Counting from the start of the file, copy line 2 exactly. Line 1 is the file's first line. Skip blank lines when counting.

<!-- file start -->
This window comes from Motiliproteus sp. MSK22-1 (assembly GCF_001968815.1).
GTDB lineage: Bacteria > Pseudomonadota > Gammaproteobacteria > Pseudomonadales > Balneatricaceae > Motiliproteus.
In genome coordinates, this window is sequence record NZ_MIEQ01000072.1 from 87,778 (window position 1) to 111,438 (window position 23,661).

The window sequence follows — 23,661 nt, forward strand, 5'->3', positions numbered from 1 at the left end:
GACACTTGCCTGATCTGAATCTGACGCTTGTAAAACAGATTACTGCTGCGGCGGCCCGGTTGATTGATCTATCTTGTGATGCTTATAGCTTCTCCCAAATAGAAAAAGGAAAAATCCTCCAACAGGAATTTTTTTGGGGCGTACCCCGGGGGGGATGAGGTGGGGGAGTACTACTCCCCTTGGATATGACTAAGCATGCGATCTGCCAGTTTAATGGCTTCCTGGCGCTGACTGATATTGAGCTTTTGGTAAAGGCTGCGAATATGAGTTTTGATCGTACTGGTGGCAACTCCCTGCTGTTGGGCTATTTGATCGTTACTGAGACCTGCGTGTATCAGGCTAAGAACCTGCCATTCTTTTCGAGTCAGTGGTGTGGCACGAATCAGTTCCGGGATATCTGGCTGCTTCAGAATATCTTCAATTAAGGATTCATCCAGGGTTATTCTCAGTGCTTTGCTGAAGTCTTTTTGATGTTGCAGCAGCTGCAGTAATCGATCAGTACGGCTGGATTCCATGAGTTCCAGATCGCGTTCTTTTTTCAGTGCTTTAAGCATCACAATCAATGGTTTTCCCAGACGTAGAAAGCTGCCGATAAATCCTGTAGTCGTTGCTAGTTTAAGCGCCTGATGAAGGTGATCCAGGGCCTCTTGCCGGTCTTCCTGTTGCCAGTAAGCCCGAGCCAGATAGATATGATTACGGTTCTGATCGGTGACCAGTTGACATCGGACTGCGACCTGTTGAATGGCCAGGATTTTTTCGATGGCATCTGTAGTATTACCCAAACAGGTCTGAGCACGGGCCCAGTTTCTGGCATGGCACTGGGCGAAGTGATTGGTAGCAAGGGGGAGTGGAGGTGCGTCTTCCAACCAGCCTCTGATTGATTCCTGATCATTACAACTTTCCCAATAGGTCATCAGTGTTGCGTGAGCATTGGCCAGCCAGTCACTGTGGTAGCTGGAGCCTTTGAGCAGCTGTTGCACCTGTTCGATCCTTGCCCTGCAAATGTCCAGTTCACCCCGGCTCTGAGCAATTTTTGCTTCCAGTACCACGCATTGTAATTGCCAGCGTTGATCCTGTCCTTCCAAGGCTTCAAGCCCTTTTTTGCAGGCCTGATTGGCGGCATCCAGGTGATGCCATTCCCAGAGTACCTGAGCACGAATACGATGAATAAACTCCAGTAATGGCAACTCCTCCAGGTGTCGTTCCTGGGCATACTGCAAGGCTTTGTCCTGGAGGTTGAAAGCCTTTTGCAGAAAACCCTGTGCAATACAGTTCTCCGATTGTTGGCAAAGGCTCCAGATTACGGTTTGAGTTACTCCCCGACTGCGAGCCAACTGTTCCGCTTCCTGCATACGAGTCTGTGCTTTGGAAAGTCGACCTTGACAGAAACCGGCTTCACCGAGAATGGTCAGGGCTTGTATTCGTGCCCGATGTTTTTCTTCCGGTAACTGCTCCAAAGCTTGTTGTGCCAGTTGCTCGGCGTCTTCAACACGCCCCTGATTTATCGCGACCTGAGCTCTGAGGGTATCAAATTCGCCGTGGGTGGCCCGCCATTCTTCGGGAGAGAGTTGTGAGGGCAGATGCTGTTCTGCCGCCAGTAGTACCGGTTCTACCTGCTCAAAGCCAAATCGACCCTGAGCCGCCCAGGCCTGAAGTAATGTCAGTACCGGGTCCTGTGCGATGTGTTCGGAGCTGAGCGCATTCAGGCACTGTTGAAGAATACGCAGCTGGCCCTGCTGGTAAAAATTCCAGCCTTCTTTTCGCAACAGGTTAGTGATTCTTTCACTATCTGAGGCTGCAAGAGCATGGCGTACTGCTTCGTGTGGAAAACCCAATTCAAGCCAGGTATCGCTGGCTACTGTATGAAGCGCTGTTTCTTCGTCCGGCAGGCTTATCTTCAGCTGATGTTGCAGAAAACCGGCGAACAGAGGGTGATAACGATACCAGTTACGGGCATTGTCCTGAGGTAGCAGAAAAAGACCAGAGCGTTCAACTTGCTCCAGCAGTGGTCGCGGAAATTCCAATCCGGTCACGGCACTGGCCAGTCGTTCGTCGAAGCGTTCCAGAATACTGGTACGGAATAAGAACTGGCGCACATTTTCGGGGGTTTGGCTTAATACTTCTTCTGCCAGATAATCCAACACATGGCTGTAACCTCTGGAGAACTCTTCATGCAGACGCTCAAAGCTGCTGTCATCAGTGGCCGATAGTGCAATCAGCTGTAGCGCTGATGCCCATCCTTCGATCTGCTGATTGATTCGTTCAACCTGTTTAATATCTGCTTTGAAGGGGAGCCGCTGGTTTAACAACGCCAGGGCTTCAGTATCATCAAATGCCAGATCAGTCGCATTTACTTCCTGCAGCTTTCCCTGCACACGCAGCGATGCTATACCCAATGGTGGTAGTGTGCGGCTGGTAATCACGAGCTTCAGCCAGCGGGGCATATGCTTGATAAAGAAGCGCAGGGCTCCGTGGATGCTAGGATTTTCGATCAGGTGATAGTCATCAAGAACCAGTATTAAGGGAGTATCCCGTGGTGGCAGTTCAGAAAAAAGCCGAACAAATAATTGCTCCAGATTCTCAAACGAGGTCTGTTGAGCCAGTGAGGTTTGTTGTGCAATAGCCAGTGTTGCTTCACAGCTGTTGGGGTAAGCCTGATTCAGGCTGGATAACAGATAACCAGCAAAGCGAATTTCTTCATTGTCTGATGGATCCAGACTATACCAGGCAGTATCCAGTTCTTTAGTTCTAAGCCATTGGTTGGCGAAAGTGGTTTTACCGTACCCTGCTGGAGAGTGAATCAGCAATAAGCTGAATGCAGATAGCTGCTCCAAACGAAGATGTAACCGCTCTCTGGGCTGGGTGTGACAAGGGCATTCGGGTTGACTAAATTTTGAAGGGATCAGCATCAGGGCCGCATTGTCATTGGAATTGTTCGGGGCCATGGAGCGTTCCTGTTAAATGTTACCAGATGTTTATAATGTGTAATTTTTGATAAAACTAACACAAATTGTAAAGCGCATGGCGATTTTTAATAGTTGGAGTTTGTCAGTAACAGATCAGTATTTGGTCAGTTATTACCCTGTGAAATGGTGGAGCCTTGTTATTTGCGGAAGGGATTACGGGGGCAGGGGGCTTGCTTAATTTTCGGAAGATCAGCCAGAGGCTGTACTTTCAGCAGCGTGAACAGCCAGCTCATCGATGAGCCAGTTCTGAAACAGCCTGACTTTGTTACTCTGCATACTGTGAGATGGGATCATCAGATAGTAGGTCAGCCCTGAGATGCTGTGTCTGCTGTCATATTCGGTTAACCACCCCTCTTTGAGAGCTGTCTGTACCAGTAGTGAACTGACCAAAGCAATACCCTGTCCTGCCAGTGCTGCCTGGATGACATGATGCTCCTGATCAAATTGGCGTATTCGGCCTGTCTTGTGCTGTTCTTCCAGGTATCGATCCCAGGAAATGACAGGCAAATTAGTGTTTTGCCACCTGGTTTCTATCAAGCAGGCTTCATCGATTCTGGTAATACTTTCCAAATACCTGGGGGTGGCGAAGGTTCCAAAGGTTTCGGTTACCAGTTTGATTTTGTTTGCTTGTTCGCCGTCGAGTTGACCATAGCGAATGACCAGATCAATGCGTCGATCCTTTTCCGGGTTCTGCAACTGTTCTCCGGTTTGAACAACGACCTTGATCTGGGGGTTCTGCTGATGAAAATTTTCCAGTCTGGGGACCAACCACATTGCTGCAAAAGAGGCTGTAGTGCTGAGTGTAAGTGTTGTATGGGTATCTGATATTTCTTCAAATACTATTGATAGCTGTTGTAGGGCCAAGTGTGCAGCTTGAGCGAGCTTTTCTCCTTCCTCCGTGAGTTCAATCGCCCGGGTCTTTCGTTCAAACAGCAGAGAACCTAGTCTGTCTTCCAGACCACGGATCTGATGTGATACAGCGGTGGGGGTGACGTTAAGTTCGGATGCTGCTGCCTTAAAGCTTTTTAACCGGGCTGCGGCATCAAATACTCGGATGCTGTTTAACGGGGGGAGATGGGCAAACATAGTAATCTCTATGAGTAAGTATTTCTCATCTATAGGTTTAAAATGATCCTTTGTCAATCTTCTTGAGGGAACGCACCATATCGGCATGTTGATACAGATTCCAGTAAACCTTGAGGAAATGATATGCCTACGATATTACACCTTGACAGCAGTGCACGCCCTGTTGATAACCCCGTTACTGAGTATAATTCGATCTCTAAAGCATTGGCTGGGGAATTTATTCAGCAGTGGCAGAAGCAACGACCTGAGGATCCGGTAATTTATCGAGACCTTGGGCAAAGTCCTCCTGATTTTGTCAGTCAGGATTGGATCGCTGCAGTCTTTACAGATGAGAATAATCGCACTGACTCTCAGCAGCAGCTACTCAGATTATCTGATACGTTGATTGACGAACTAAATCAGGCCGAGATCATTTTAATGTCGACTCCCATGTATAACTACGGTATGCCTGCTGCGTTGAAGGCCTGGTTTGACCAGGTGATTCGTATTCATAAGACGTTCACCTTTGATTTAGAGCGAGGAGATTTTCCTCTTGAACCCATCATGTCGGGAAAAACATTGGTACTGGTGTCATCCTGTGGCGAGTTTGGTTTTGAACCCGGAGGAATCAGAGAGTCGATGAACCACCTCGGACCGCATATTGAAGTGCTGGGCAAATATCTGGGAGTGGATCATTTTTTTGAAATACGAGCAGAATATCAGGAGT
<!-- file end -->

GTDB lineage: Bacteria > Pseudomonadota > Gammaproteobacteria > Pseudomonadales > Balneatricaceae > Motiliproteus.